baikal stonesThe stones of Baikal have a language of their own. Not only because the ages have laid bare their core and because the waves, polishing away all roughness, have covered them with varnish, as it were, so that the granite, as varicoloured as a magpie's egg, shows up every vein in feldspar, quartz, or mica as they sparkle in the sun, while others have become as beautiful as semi-precious stones-the famous lazurite, as blue as the mid-autumn sky; amazonite, a blend of gentle greens and blues laced with white threads; and, finally, baikalite, first found by geologists here on the shores of the "glorious sea" and named after it. Baikal stones have a language of their own, for the lapidary waves of each bay polish them in a very distinctive fashion: in some bays, the stones are oval and speckled like the fossilized fruit of mysterious trees (millions of years ago Baikal was a warm, shallow lake on the shores of which different tropical plants grew, and tapirs roamed at will until the harsh hand of the Ice Age swept all this off the face of the earth); in others, the pebbles are as flat and round as big ancient coins; in others, they are flaky, and each flake stands for compressed centuries; it is an unhurried chronicle of past epochs, letters from the past that can only be read by a geologist. Any old timer, seeing a pebble in the hands of a new-comer, will tell at a glance where the visitor has been-to Chivyrkuisky Bay or Cape Turali, where he listened to the singing sands, or to Ayaya Creek in the north. Where the surf washes the broken cliffs, holding them down under the water for hours on end, the stones are festooned with shaggy green weeds called Ulothrix. Early in summer, the pebbles on the beach are thickly covered with caddis flies that look like large moths, and then the whole shore seems smeared with furry soot. They come here in countless myriads, driven by the instinct for the preservation of the species. Having done their duty and having laid their eggs covered with a protective integument in the water, the caddis flies die and their bodies are rocked by the ripples like little dry leaves, but not for long-they become food for the fish. Shamansky (Shaman's). Baklany (Cormorants'), Bezymyanny (Nameless) rocks-these are the names given by our forefathers to some of the islands. Indeed, all of them-ranging from the small and angular Yelenka, or Izokhoi, from the white surfaces, like fortress walls, of Shargodegan to the enormous Olkhon-seem a handful of pebbles thrown down by the giant mountain ranges as a gift to the enormous blue lake.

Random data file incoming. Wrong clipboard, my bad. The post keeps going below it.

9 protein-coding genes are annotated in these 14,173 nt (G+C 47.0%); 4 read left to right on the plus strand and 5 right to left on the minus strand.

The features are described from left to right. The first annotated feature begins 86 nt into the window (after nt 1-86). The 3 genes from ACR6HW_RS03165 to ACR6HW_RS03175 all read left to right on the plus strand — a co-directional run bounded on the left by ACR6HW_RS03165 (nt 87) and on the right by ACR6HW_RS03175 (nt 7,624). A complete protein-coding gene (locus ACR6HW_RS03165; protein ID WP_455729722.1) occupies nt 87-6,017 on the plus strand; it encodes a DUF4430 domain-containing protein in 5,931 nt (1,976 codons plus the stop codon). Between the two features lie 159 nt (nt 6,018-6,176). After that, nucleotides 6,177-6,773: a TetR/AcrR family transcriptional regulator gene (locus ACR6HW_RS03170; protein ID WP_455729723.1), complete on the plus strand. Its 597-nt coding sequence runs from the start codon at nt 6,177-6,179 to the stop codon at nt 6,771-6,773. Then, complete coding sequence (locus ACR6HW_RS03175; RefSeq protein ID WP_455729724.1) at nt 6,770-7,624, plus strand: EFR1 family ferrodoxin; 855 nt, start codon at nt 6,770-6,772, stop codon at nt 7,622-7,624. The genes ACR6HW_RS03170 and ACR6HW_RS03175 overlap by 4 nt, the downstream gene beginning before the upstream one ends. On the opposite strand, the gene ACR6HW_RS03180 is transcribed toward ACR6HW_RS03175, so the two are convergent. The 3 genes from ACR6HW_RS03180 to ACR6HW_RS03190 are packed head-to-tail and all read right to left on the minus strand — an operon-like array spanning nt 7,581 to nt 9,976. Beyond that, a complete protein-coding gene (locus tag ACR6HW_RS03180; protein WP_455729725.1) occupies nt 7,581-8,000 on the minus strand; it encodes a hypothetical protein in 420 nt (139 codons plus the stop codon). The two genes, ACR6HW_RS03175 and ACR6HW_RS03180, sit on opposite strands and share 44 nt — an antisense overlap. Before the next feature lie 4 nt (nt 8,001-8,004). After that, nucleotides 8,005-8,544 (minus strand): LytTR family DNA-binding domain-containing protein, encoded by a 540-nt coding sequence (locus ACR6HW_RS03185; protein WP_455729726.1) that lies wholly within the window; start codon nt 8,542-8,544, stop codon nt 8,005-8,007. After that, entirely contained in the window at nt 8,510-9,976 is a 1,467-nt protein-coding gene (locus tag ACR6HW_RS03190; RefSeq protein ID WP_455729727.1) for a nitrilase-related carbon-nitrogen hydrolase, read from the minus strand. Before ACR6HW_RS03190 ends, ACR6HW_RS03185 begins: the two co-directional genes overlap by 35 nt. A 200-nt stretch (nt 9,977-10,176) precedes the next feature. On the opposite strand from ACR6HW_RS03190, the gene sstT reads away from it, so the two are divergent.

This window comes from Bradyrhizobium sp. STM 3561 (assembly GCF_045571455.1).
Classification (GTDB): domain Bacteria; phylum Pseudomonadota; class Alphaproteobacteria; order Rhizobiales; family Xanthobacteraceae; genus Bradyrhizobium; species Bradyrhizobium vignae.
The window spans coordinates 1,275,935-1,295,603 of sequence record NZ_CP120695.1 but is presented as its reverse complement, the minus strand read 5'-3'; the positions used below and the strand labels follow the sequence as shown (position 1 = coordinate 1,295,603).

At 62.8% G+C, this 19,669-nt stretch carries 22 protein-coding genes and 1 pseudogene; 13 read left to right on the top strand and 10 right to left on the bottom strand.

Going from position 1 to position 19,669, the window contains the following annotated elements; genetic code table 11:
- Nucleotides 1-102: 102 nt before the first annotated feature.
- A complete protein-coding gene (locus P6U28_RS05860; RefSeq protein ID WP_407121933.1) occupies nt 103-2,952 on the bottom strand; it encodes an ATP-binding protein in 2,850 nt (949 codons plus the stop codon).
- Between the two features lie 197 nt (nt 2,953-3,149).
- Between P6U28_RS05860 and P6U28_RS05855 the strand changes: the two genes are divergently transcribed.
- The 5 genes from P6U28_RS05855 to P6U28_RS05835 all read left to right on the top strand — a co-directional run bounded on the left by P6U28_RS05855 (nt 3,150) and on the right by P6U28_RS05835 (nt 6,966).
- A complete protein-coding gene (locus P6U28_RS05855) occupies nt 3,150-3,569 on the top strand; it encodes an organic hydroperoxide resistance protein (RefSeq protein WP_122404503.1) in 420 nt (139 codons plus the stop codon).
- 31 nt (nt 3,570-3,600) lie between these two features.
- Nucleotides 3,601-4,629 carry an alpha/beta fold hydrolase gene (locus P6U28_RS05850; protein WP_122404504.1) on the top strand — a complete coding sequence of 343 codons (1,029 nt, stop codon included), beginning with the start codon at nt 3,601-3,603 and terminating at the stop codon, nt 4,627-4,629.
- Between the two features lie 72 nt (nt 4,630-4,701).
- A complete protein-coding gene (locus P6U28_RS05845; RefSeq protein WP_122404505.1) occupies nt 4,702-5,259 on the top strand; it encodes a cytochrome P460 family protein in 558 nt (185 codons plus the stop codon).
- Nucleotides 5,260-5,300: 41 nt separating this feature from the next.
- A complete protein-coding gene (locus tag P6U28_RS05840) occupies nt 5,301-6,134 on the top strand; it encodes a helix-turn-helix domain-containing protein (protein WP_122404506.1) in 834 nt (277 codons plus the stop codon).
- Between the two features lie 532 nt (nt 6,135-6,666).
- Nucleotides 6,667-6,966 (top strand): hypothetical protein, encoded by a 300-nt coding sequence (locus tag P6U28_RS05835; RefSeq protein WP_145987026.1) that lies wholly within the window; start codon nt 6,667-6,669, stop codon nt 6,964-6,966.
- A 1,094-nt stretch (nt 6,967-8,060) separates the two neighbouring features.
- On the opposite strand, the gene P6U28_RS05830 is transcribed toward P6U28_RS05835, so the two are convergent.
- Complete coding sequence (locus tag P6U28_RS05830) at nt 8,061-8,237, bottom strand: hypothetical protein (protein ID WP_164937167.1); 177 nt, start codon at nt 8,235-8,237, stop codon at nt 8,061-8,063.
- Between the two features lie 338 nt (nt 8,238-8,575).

Baklany Rock near Peschanaya (Sand) Bay was once the habitat of a colony of cormorants. Large birds with paddle-like feet, they held their noisy assemblies on this island, nested and hatched their young. Driven away by the proximity of man, they settled in other places and only the name of the island preserves the memory of these birds. In ancient times, Buryats, the local people, believed in the magic powers of Shamansky Rock at the source of the Angara: prayers were offered there, the wrongdoer was brought to it for the night and left above the ice-cold stream, and if in the morning he had not been washed away by the river or had not died of fright and Baikal's icy breath, he was pardoned. Legend has it that Baikal's daughter, Angara, once tricked her wards and in the middle of a dark night ran away to her beloved, Yenisei. The enraged father on waking up, threw an enormous boulder after the fugitive; this was Shamansky Rock.